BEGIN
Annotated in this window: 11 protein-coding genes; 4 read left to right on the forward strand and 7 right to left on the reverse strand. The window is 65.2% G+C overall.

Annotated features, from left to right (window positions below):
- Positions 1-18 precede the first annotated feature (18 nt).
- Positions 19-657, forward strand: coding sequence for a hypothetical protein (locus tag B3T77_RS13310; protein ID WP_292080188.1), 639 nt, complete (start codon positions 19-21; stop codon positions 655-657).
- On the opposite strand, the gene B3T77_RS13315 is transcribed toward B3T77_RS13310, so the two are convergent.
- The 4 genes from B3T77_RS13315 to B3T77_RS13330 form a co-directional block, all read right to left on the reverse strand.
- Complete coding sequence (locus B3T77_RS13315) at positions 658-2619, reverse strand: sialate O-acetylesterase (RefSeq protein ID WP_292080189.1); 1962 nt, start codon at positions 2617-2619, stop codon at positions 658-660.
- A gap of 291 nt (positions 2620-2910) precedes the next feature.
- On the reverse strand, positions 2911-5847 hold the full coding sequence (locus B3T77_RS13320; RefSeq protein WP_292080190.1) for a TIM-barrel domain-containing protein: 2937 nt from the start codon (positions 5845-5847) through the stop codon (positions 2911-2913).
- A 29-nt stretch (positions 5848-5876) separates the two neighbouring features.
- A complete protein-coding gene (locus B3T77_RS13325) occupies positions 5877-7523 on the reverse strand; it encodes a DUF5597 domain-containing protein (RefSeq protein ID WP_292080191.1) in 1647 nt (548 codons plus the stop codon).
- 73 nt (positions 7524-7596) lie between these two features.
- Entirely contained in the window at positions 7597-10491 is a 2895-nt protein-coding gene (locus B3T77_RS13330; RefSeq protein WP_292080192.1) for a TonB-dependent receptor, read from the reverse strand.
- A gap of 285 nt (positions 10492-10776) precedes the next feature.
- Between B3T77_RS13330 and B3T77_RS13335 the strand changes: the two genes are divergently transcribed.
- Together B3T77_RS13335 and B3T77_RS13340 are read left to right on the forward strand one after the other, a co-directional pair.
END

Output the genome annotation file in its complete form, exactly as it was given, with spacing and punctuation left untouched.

Annotated in this window: 11 protein-coding genes; 4 read left to right on the forward strand and 7 right to left on the reverse strand. The window is 65.2% G+C overall.

Annotated features, from left to right (window positions below):
- Positions 1-18 precede the first annotated feature (18 nt).
- Positions 19-657, forward strand: coding sequence for a hypothetical protein (locus tag B3T77_RS13310; protein ID WP_292080188.1), 639 nt, complete (start codon positions 19-21; stop codon positions 655-657).
- On the opposite strand, the gene B3T77_RS13315 is transcribed toward B3T77_RS13310, so the two are convergent.
- The 4 genes from B3T77_RS13315 to B3T77_RS13330 form a co-directional block, all read right to left on the reverse strand.
- Complete coding sequence (locus B3T77_RS13315) at positions 658-2619, reverse strand: sialate O-acetylesterase (RefSeq protein ID WP_292080189.1); 1962 nt, start codon at positions 2617-2619, stop codon at positions 658-660.
- A gap of 291 nt (positions 2620-2910) precedes the next feature.
- On the reverse strand, positions 2911-5847 hold the full coding sequence (locus B3T77_RS13320; RefSeq protein WP_292080190.1) for a TIM-barrel domain-containing protein: 2937 nt from the start codon (positions 5845-5847) through the stop codon (positions 2911-2913).
- A 29-nt stretch (positions 5848-5876) separates the two neighbouring features.
- A complete protein-coding gene (locus B3T77_RS13325) occupies positions 5877-7523 on the reverse strand; it encodes a DUF5597 domain-containing protein (RefSeq protein ID WP_292080191.1) in 1647 nt (548 codons plus the stop codon).
- 73 nt (positions 7524-7596) lie between these two features.
- Entirely contained in the window at positions 7597-10491 is a 2895-nt protein-coding gene (locus B3T77_RS13330; RefSeq protein WP_292080192.1) for a TonB-dependent receptor, read from the reverse strand.
- A gap of 285 nt (positions 10492-10776) precedes the next feature.
- Between B3T77_RS13330 and B3T77_RS13335 the strand changes: the two genes are divergently transcribed.
- Together B3T77_RS13335 and B3T77_RS13340 are read left to right on the forward strand one after the other, a co-directional pair.